I disagree. I've been using Quicken since before 1995, first on the PC, then on the Mac. I switched to Quicken back when I was running System 7 and at the time, I actually preferred the mac version to the PC version. Let me say that it doesn't look like a system 7 app. To me, Quicken has actually been ahead of it's time! There really hasn't been that much you can do to it to improve it other than making sure it remains compatible with system releases. I must say that I have always despised downloading transactions from ANY financial institutions. If you download transactions, you may as well just get your statement, and forget balancing your check book.. just take the banks word for All your transactions. The entire point of Quicken or any checkbook register is the reverse.. Keep the bank accountable for what they say is in your account. This works because there are times I've questioned the bank and then received a credit based on their mistake. These are things that I feel Quicken does extremely well.



    Therefore, Downloading transactions is of no use for me. Now.. about cover flow, whose to say that this will be useless. iBank already uses this so maybe there really is a good reason to develop this.
  • Reply 14 of 43
    I hear a lot of complaints about this new "Financial Life" but none of you have used the download link and tried it out. I did and it's pretty nice. Even the cover flow view is used pretty well! I had no problem getting it to work with my B of A account and it downloaded all the data and set up spending categories too. I don't mind that it is using it's own look as it's not meant to be a Mac version of the Windows Quicken. Check it out before you start slamming it.
  • Reply 15 of 43
    I had not problem signing up and immediately downloading the beta from Quicken.



    I am excited to try it out and see how well it works.
  • Reply 16 of 43
    Anyone downloaded it and gotten it to access citibank accounts? I get a 2018 branding error...
  • Reply 17 of 43
    Was able to download it right away and eh, not overly impressed. Albeit it's not the final release but little things like the ability to hide inactive accounts are not there so here's hoping I can have a clutter-free sidebar come summer. I do agree w/ the previous comment(s) re. gratuitous use of Cover Flow - I suspected it worthless and indeed it is. Wish there were more graph options available.
  • Reply 18 of 43
    I don't see QFLM showing up on the torrent sites yet. Too bad. I hate not having a good financial management software. I have tried so many without any success. I tried Mint.com but it locked me out of my bank account because of failed login attempts. When I tried to cancel my mint.com account, it continued to access my account at strange times of the day (the mint website says it only does it once daily). This worried me. I know a lot of people use Mint.com, but it frankly freaked me out having that info in the cloud. I finally had to change my account number because the mint servers continued trying to access my account.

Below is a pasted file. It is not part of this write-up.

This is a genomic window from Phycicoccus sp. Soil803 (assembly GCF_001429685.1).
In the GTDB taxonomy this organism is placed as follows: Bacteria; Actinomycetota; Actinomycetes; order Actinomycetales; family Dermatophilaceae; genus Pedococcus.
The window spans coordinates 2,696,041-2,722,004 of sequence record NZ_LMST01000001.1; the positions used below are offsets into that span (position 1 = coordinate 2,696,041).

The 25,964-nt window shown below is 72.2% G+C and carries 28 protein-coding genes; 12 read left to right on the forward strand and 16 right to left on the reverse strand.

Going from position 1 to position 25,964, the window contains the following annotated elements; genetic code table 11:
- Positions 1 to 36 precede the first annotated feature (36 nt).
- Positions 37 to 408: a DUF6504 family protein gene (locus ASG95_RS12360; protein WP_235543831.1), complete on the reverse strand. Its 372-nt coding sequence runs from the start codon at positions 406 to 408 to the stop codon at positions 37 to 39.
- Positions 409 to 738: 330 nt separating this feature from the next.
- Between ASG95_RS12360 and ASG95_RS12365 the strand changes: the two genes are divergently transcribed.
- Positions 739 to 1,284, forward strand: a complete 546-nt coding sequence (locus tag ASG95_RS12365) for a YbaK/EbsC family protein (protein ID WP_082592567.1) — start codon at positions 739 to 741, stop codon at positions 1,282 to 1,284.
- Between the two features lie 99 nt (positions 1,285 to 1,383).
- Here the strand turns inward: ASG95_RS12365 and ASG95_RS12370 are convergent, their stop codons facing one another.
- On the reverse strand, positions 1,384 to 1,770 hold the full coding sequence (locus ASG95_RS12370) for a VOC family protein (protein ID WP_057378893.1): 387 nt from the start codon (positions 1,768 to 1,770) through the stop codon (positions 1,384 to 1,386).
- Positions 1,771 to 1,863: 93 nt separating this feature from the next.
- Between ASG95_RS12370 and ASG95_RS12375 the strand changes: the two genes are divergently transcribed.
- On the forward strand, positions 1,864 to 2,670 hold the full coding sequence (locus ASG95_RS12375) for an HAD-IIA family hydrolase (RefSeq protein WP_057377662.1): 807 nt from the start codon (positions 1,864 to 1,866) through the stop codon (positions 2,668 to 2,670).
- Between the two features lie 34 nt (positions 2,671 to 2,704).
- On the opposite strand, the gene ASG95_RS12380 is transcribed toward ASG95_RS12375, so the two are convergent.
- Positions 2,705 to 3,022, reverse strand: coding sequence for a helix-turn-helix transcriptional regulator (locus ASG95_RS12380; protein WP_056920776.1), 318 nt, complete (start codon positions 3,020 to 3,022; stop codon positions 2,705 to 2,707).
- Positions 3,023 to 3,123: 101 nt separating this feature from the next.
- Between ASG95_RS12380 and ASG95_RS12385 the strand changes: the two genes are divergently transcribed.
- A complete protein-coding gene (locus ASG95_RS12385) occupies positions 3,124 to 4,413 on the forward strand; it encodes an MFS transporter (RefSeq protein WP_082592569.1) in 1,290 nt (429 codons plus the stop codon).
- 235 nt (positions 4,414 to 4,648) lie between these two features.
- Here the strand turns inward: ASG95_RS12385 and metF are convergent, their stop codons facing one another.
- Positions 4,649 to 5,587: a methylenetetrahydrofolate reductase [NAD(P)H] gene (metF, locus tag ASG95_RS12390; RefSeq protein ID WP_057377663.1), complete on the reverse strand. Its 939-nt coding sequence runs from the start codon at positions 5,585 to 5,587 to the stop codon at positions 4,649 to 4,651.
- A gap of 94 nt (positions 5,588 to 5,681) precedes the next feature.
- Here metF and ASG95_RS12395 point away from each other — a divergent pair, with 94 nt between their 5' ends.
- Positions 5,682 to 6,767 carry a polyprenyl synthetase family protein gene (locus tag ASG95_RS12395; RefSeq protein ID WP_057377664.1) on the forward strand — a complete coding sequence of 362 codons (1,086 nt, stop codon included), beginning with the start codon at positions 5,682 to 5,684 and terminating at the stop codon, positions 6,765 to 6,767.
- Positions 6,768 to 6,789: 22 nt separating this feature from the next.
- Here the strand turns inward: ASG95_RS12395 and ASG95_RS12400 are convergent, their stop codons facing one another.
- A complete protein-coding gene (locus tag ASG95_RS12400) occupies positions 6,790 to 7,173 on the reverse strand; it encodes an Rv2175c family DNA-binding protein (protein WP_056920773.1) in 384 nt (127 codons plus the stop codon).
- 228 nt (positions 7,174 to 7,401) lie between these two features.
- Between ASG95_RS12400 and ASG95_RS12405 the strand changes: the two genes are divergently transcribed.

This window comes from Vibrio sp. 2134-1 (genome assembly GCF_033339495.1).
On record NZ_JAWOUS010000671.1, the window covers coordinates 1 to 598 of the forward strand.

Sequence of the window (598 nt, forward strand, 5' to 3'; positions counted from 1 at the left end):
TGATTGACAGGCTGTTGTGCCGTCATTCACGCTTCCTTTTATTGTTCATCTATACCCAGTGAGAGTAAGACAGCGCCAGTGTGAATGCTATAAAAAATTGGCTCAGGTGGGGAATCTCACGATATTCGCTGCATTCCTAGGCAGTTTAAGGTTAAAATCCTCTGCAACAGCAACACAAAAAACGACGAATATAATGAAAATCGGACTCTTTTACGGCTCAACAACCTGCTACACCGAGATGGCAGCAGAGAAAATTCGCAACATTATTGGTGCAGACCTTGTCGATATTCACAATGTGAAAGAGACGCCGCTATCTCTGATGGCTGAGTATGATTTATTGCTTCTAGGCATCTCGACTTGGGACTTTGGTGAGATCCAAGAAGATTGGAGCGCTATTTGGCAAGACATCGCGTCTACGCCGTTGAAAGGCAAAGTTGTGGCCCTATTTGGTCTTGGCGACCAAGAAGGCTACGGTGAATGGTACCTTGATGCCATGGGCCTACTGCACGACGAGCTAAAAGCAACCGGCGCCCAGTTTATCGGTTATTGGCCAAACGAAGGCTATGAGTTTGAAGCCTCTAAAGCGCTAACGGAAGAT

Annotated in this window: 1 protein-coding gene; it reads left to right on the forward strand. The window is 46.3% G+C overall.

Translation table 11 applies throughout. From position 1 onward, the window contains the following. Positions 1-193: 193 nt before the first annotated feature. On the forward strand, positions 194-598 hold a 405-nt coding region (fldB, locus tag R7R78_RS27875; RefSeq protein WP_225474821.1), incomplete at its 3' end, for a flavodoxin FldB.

• Reply 19 of 43
    Quote:
    Originally Posted by razorpit View Post


    From your post I visited Mint's website. I was a little nervous to see everything is done over the internet. Although I'm sure the Quicken software will do the same things I'm a little nervous having everything in the clouds like that. How long have you been using Mint?



    I've used mint.com for 7 months and I think its great! It's pretty simple and straight forward allowing you to track balances, categorize your transactions, set up budgets and trend your spending habits. It very recently added an iPhone/iTouch application which is great. It doesn't have the ability to submit payments to your accounts, but that is not a feature I used in Quicken either.



    I would rate it 4.5 out 5.
  • Reply 20 of 43
    bigpicsbigpics Posts: 1,397member
    I hear enough complaints anywhere Quicken is discussed (especially around support, and next in not treating the Mac with parity) that I'll stick with MYOB First Edge.



    It ain't beautiful, but it works, the manual is good, I got help (in fluent English) when I needed it, I mastered it in a few weeks and my accountant told me I gave him better books than businesses he's been doing for 15 years.